" />
Building a world of
resilient communities.



ODAC Newsletter - Oct 1

Welcome to the ODAC Newsletter, a weekly roundup from the Oil Depletion Analysis Centre, the UK registered charity dedicated to raising awareness of peak oil.

This week saw the release of another influential report on peak oil. Fueling the Future Force, by the Center for a New American Security (CNAS), a think tank which allegedly has strong links with the Obama administration, recommends that the Department of Defence transitions entirely away from petroleum by 2040. The publication demonstrates once again that there is a freedom to engage with the issue in military circles which as yet does not exist in mainstream politics.

Germany's government ratified its controversial energy bill this week, which promises to meet 60% of the country's energy needs (80% of electricity) with renewables by 2050. The bill is contentious because it also grants operating-life extensions to Germany's nuclear power plants - a move that critics say will hamper renewables growth, but the government claims will act as a bridge and provide funding via a new nuclear fuel rod tax.

In Britain, just as the world's largest off-shore wind farm opened near Thanet in Kent, came confirmation that the industry's costs have soared over the past decade. A report from UKERC called Great Expectations said the reasons include including currency and commodity price fluctuations, shortages, bottlenecks and planning delays. Electricity from off-shore wind now costs 90% more than from gas. But the authors hold out some optimism prices could come down, given the right incentives and the development of a British supply chain.

A policy that could change the economics in favour of off-shore wind was suggested by Dr Myles Allen, head of the Climate Dynamics Group at the University Oxford, speaking at the Sustainable Planet forum in Lyon this week. Dr Allen suggested that rather than tackling emissions via taxes and incentives, that fossil fuel companies should take responsibility for burying all the carbon dioxide emitted by their products as a condition of staying in business. Another novel approach was raised in Ecuador, where the government has asked for international funds to leave oil in the ground. The argument goes that not extracting the oil will protect the Amazon rain forest, while also avoiding emissions from burning it. Interesting ideas both, but don't hold your breath.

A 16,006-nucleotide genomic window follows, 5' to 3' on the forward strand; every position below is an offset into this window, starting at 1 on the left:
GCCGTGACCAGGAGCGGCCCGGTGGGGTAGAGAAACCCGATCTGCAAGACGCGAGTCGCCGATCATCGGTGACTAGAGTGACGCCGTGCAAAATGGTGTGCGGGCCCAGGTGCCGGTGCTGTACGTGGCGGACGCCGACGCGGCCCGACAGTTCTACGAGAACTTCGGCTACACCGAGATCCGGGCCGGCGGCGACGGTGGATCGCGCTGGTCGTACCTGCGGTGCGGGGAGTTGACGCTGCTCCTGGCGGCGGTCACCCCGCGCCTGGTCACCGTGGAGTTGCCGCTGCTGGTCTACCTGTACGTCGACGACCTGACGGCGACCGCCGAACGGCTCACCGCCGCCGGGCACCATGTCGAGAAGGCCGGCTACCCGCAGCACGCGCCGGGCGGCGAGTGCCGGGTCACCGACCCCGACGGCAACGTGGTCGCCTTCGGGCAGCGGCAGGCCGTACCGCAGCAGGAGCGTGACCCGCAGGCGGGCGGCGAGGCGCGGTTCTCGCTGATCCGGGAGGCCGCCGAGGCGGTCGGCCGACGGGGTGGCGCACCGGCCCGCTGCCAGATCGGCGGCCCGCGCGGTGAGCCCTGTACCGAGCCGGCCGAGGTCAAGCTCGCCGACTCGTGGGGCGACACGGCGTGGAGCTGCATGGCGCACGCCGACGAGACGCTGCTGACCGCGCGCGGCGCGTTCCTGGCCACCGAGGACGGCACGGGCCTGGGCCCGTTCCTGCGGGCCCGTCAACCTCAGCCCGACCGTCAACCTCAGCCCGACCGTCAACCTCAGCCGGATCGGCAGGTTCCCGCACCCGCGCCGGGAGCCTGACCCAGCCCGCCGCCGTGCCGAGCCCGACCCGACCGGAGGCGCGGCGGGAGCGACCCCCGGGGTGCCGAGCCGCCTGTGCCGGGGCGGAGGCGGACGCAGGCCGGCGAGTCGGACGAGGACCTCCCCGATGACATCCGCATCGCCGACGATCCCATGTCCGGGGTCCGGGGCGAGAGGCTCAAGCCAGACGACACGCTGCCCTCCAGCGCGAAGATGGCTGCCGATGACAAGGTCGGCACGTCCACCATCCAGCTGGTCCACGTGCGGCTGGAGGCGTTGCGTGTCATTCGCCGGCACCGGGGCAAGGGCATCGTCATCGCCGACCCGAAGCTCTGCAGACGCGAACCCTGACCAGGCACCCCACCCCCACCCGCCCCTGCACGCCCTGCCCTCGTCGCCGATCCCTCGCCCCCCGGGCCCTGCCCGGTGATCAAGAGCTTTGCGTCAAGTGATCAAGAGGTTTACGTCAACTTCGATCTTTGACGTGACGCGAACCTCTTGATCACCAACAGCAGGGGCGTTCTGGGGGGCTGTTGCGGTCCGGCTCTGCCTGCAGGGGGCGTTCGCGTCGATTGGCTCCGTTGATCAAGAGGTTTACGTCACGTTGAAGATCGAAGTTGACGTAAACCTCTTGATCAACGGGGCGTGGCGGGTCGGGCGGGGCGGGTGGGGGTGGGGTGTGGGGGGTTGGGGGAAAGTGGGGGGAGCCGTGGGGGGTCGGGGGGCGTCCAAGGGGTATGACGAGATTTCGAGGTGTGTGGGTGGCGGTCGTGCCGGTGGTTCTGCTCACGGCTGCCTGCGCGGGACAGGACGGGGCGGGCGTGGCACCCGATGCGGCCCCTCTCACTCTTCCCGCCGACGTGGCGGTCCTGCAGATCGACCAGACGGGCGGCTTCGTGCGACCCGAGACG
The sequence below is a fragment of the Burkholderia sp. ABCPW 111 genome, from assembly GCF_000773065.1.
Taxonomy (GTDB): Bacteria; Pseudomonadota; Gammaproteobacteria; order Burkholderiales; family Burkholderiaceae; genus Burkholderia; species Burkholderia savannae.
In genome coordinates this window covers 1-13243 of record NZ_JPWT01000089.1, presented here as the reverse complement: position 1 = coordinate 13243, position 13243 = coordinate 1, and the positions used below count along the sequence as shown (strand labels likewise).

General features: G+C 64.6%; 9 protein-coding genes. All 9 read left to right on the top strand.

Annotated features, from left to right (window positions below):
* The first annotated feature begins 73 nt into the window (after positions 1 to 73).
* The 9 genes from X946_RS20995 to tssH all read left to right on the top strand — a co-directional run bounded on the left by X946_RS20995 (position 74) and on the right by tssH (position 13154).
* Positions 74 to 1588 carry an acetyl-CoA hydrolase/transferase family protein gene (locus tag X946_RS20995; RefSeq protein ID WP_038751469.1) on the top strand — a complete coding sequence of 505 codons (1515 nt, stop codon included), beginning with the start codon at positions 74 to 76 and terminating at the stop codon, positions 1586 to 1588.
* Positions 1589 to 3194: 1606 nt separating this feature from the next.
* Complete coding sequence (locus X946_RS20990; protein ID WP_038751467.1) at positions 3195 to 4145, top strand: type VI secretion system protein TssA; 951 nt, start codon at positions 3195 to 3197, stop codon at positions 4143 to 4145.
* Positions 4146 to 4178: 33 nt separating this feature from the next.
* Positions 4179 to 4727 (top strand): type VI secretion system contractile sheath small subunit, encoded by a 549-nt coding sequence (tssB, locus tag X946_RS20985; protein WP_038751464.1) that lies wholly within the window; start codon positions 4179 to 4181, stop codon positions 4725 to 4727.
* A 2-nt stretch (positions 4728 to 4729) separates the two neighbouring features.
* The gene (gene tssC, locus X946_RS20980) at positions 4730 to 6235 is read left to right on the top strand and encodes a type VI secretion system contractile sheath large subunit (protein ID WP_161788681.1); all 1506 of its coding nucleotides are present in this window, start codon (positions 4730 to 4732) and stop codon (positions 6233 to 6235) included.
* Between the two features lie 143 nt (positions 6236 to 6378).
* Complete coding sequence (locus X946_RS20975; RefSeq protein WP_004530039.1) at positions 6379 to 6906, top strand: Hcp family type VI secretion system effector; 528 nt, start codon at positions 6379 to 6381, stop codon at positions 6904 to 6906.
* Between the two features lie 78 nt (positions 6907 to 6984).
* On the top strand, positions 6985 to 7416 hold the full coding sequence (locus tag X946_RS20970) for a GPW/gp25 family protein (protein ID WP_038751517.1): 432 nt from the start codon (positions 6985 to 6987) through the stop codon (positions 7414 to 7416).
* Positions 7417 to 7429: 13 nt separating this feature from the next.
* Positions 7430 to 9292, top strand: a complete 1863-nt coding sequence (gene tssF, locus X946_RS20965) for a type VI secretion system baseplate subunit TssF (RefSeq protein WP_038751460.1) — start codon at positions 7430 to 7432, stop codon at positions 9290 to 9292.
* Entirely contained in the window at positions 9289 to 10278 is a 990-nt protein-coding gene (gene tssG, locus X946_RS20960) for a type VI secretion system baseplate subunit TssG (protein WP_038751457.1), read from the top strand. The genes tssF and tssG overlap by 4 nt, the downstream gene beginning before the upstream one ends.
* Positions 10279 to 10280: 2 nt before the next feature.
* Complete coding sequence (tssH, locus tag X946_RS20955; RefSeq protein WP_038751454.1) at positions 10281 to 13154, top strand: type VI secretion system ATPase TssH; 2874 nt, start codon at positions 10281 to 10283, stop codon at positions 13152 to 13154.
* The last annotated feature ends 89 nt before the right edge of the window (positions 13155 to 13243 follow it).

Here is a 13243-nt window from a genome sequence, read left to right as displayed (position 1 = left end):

Note: The ODAC newsletter will be taking a one week break next week due to staff vacation. We will be back on Friday October 15th. Thanks for your patience.

View our Reports and Resources page


US Military Needs to Get Off Oil by 2040: Report

Back to top

Crude Oil Rises to Seven-Week High on U.S., China Economic Data

Back to top

Questions about what's next as offshore drilling ban expires

Back to top

BP ousts exploration chief, vows to boost safety

Back to top

Oil firms reap benefit of Iran's build-up of crude stocks

Back to top

Oil: Can Ecuador see past the black stuff?

Back to top

OPEC crude oil production fell to 8 month low

Back to top

Iraq to announce big rise in oil reserves Monday

Back to top

Shell plans rapid North American growth

Back to top

Obama says energy policy a top priority next year

Back to top

Greenpeace banned from intercepting oil-drilling ship

Back to top


Eni, Mitsubishi Among Companies Bidding to Develop Iraq Natural-Gas Fields

Back to top

House passes shale gas production tax

Back to top


EU to allow Spain coal plan to 2014

Back to top


Germany to wean itself off fossil fuels

Back to top

Denmark eyes up fossil fuel-free future

Back to top

Britain's offshore windpower costs twice as much as coal and gas generated electricity

Back to top

Mining and Minerals

UN environment chief urges recycling of rare metals

Back to top

Japan May Spend on Rare Earths After China's Cut, Ohata Says

Back to top

‘Rare earths' fears spur US review

Back to top


We can't use it — so why the heck are we prospecting for new oil?

Back to top

Climate change crisis 'can be solved by oil companies'

Back to top

China seeks binding climate treaty late 2011-report

Back to top

What do you think? Leave a comment below.

Sign up for regular Resilience bulletins direct to your email.

Take action!  

Find out more about Community Resilience. See our COMMUNITIES page
Start your own projects. See our RESOURCES page.
Help build resilience. DONATE NOW.


This is a community site and the discussion is moderated. The rules in brief: no personal abuse and no climate denial. Complete Guidelines.

The Curse of the Modern Office

The information society promises to dematerialise society and make it more …

Howling at the USGS’s Wolfcamp Announcement

The recent USGS announcement about the Wolfcamp play may inspire another …

Transition in Ireland  

Ireland is one of the most advanced countries in energy transition, getting …

Trudeau’s Six Unanswered Questions on Kinder Morgan Expansion

In early November, the Trudeau government tabled a ministerial panel report …

Tiffany's Fallacy: the Mineral Pie is Shrinking, and Most of What's Left is in the Sky

In the debates that deal with energy and fossil fuels, it is rather common …

Peak Oil in a Fact-Free World: the New "Oil Bonanza" in West Texas

So, the USGS comes out with a press release that the media immediately …

Why the Office Needs a Typewriter Revolution

Artificial cooling and digital equipment are the main drivers behind the …